Food Stylist Visits West Photo Students

Food Stylist Gives West Photo Students Taste of Non-Traditional Art Career
Posted on 10/27/2021
This is the image for the news article titled Food Stylist Gives West Photo Students Taste of Non-Traditional Art Career

Woman stands between two seated students pointing at one of the sketches they are working on.. Ever wonder why that sandwich on the billboard or that plate of spaghetti in the magazine looks so tasty? After a recent visit from a professional food stylist, photography students at Lakota West High School aren’t wondering anymore - and have yet another real world application to the concepts they’re learning in art class. 


On the heels of a food photography unit, art teacher Jodi Kessler invited food stylist Mary Seguin to be a guest in her Still Photo 1 classes. Seguin, who has prepared food for photo shoots with companies such as Kellogg’s, LaRosa’s and Penn Station, is as conscious of the shapes, proportions and textures making up the featured food as the person photographing the food.


“Mary works as a food stylist. She is not the photographer on the sets. In this class, the students are both, the stylist and photographer, “ Kessler said. “I wanted them to see that there are career options that don't involve being the person taking the pictures. Stylists set up the shots that the photographers capture. Students who enjoy food and enjoy cooking can use their knowledge of art in a variety of ways.”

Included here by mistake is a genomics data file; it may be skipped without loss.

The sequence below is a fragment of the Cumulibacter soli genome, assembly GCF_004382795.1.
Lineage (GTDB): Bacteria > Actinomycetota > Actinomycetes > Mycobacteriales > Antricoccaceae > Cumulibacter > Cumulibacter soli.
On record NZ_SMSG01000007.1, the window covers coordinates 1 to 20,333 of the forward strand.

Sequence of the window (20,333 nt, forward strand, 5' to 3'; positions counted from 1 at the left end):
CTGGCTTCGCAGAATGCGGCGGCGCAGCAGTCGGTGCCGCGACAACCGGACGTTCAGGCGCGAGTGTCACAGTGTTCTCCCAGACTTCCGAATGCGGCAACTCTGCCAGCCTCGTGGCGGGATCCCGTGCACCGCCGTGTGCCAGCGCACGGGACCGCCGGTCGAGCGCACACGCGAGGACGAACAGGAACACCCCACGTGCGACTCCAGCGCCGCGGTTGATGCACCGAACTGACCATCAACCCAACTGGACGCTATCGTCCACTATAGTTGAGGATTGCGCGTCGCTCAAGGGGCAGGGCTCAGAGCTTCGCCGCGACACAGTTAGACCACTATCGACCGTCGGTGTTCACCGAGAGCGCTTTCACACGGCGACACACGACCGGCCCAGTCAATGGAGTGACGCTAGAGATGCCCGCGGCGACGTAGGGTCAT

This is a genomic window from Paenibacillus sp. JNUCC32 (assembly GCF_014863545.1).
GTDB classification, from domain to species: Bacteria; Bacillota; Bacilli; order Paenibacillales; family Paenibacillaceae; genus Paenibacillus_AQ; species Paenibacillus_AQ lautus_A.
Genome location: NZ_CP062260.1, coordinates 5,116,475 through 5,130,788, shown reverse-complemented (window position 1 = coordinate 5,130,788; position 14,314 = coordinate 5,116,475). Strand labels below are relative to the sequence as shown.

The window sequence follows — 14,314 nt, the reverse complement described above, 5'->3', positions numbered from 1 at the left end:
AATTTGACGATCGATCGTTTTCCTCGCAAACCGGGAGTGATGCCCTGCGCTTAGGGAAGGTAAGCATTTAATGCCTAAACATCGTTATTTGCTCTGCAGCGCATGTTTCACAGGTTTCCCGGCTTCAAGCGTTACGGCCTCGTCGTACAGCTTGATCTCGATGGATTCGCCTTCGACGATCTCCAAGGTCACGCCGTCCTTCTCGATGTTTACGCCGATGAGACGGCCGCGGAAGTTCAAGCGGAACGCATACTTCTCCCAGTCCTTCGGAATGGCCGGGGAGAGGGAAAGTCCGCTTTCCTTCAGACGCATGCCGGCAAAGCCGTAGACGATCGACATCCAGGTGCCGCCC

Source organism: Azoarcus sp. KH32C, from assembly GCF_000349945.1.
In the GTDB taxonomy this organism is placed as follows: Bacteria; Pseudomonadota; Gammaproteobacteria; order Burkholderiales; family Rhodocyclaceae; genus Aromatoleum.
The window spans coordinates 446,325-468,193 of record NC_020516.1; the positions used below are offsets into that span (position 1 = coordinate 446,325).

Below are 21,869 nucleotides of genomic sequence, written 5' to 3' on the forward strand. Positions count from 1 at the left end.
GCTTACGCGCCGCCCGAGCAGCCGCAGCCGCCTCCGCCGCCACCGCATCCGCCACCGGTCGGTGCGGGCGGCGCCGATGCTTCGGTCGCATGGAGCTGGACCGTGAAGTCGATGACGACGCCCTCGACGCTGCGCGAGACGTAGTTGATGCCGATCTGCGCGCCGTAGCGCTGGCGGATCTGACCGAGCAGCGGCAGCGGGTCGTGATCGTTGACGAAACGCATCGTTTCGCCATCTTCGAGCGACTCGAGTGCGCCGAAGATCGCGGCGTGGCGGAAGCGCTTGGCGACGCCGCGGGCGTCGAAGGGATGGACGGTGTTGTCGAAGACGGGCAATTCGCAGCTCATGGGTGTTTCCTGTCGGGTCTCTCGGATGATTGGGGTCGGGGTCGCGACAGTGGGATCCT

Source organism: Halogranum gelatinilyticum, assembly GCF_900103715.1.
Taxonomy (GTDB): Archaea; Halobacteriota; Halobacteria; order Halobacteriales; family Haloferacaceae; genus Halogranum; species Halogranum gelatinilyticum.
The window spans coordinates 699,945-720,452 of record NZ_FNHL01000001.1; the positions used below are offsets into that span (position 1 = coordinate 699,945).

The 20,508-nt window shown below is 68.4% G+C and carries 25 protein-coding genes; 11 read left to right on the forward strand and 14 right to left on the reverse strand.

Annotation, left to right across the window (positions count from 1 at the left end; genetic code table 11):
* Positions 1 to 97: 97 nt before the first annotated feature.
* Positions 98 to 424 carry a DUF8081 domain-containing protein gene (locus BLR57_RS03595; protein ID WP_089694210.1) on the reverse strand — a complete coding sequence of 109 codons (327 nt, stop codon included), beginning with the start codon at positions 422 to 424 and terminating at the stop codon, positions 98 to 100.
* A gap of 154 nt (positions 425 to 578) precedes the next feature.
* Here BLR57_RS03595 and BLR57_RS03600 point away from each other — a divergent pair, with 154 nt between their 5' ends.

Seguin led Kessler’s students in a hands-on lesson in which they traced different food items on a brown paper bag. The exercise set up an entire discussion about everything from shapes and proportions to textures and focal points to elicit different feelings by those viewing the items. She also brought carrots, pretzels and blueberries as props, challenging each student to take what they’d learned and arrange the items in a visually appealing way. 


Seguin went on to share real career experiences and the different workspaces she’s been handed over the years, including a video shoot that had her doing her work on a dirty warehouse floor and cleaning her dirty dishes in a bathtub. She went on to offer Kessler’s students the chance to tap into her professional network to visit a photo or video set and talk to others who have landed in different types of art-related careers. 


“If you live your life by the word curious, you never know where you’ll end up, but you’ll know that you explored all options,” Seguin said.